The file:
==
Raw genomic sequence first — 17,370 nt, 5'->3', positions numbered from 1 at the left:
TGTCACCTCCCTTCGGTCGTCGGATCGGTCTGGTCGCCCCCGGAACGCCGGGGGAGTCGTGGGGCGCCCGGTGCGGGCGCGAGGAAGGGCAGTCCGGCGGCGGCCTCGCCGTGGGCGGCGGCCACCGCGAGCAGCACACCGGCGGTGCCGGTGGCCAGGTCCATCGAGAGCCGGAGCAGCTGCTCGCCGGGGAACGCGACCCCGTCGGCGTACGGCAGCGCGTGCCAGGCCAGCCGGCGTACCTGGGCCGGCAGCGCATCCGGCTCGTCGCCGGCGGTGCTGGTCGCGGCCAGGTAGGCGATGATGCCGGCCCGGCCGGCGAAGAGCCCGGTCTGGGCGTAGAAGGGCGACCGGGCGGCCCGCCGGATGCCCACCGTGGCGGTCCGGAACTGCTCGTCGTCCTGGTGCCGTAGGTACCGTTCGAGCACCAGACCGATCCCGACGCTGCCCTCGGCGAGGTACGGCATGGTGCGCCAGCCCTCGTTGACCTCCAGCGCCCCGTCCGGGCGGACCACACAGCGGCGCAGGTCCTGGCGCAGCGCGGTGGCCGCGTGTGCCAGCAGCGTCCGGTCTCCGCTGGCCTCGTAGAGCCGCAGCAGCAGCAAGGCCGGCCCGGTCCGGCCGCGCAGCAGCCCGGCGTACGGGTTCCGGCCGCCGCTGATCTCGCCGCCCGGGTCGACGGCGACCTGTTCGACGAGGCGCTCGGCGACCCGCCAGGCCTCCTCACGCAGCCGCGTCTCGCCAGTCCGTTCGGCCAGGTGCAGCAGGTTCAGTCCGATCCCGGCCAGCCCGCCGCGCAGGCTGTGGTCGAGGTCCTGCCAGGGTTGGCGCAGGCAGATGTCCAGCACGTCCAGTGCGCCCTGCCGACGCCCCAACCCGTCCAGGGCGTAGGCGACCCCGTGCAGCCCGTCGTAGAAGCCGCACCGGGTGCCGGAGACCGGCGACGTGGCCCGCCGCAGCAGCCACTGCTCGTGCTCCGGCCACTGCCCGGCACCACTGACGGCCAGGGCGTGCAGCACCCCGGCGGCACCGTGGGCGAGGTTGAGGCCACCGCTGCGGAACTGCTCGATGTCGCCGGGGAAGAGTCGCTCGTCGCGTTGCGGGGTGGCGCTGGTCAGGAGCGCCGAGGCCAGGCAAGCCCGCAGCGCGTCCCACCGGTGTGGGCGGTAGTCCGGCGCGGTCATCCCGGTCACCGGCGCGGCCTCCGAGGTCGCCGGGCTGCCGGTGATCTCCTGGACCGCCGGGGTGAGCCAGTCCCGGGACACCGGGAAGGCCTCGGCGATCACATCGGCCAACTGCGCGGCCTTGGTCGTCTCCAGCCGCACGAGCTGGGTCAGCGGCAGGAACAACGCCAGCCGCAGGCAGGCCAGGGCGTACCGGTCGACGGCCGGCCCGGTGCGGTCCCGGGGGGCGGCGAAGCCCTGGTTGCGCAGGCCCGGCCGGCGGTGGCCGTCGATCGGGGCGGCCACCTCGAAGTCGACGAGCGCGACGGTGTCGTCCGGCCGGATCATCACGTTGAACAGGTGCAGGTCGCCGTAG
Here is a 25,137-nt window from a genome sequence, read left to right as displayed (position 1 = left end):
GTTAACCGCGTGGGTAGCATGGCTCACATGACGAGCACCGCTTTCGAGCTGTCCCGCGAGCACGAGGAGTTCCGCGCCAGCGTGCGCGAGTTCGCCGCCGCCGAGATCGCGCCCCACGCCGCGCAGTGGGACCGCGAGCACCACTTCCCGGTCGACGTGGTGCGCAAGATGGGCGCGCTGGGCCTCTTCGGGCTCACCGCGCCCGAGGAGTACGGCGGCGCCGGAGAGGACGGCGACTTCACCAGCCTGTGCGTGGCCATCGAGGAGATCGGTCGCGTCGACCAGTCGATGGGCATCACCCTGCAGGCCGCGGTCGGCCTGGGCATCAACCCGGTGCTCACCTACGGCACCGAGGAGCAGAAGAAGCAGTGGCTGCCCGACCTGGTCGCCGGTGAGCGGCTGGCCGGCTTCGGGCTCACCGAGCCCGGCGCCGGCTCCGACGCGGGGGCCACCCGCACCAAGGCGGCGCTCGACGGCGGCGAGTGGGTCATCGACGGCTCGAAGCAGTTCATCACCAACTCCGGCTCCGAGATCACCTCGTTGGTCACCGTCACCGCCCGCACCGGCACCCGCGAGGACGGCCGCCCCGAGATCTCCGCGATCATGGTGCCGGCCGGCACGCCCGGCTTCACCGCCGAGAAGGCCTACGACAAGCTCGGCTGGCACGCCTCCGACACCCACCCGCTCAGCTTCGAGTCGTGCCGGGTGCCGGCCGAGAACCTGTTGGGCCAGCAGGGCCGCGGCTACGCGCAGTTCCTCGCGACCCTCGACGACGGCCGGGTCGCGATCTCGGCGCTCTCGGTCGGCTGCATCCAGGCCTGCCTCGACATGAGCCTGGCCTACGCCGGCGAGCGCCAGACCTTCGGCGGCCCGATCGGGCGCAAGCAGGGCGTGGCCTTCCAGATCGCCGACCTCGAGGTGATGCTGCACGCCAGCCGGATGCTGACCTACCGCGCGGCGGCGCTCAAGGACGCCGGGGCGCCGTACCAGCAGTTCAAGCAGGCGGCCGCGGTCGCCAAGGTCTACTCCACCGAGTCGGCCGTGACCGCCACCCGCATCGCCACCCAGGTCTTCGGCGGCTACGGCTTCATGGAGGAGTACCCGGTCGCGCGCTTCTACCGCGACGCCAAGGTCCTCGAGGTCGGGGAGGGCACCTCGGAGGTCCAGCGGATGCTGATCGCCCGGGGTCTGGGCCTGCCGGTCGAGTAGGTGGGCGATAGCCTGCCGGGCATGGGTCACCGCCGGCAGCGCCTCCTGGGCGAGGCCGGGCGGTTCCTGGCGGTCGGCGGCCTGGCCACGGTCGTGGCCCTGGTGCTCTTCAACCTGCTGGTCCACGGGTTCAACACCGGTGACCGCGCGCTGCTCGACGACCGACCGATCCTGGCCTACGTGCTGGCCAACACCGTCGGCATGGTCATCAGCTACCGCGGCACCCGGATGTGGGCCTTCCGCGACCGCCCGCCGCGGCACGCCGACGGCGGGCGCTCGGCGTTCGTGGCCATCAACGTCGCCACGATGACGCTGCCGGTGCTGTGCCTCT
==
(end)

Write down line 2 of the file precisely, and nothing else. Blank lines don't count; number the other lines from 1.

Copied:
TGTCACCTCCCTTCGGTCGTCGGATCGGTCTGGTCGCCCCCGGAACGCCGGGGGAGTCGTGGGGCGCCCGGTGCGGGCGCGAGGAAGGGCAGTCCGGCGGCGGCCTCGCCGTGGGCGGCGGCCACCGCGAGCAGCACACCGGCGGTGCCGGTGGCCAGGTCCATCGAGAGCCGGAGCAGCTGCTCGCCGGGGAACGCGACCCCGTCGGCGTACGGCAGCGCGTGCCAGGCCAGCCGGCGTACCTGGGCCGGCAGCGCATCCGGCTCGTCGCCGGCGGTGCTGGTCGCGGCCAGGTAGGCGATGATGCCGGCCCGGCCGGCGAAGAGCCCGGTCTGGGCGTAGAAGGGCGACCGGGCGGCCCGCCGGATGCCCACCGTGGCGGTCCGGAACTGCTCGTCGTCCTGGTGCCGTAGGTACCGTTCGAGCACCAGACCGATCCCGACGCTGCCCTCGGCGAGGTACGGCATGGTGCGCCAGCCCTCGTTGACCTCCAGCGCCCCGTCCGGGCGGACCACACAGCGGCGCAGGTCCTGGCGCAGCGCGGTGGCCGCGTGTGCCAGCAGCGTCCGGTCTCCGCTGGCCTCGTAGAGCCGCAGCAGCAGCAAGGCCGGCCCGGTCCGGCCGCGCAGCAGCCCGGCGTACGGGTTCCGGCCGCCGCTGATCTCGCCGCCCGGGTCGACGGCGACCTGTTCGACGAGGCGCTCGGCGACCCGCCAGGCCTCCTCACGCAGCCGCGTCTCGCCAGTCCGTTCGGCCAGGTGCAGCAGGTTCAGTCCGATCCCGGCCAGCCCGCCGCGCAGGCTGTGGTCGAGGTCCTGCCAGGGTTGGCGCAGGCAGATGTCCAGCACGTCCAGTGCGCCCTGCCGACGCCCCAACCCGTCCAGGGCGTAGGCGACCCCGTGCAGCCCGTCGTAGAAGCCGCACCGGGTGCCGGAGACCGGCGACGTGGCCCGCCGCAGCAGCCACTGCTCGTGCTCCGGCCACTGCCCGGCACCACTGACGGCCAGGGCGTGCAGCACCCCGGCGGCACCGTGGGCGAGGTTGAGGCCACCGCTGCGGAACTGCTCGATGTCGCCGGGGAAGAGTCGCTCGTCGCGTTGCGGGGTGGCGCTGGTCAGGAGCGCCGAGGCCAGGCAAGCCCGCAGCGCGTCCCACCGGTGTGGGCGGTAGTCCGGCGCGGTCATCCCGGTCACCGGCGCGGCCTCCGAGGTCGCCGGGCTGCCGGTGATCTCCTGGACCGCCGGGGTGAGCCAGTCCCGGGACACCGGGAAGGCCTCGGCGATCACATCGGCCAACTGCGCGGCCTTGGTCGTCTCCAGCCGCACGAGCTGGGTCAGCGGCAGGAACAACGCCAGCCGCAGGCAGGCCAGGGCGTACCGGTCGACGGCCGGCCCGGTGCGGTCCCGGGGGGCGGCGAAGCCCTGGTTGCGCAGGCCCGGCCGGCGGTGGCCGTCGATCGGGGCGGCCACCTCGAAGTCGACGAGCGCGACGGTGTCGTCCGGCCGGATCATCACGTTGAACAGGTGCAGGTCGCCGTAG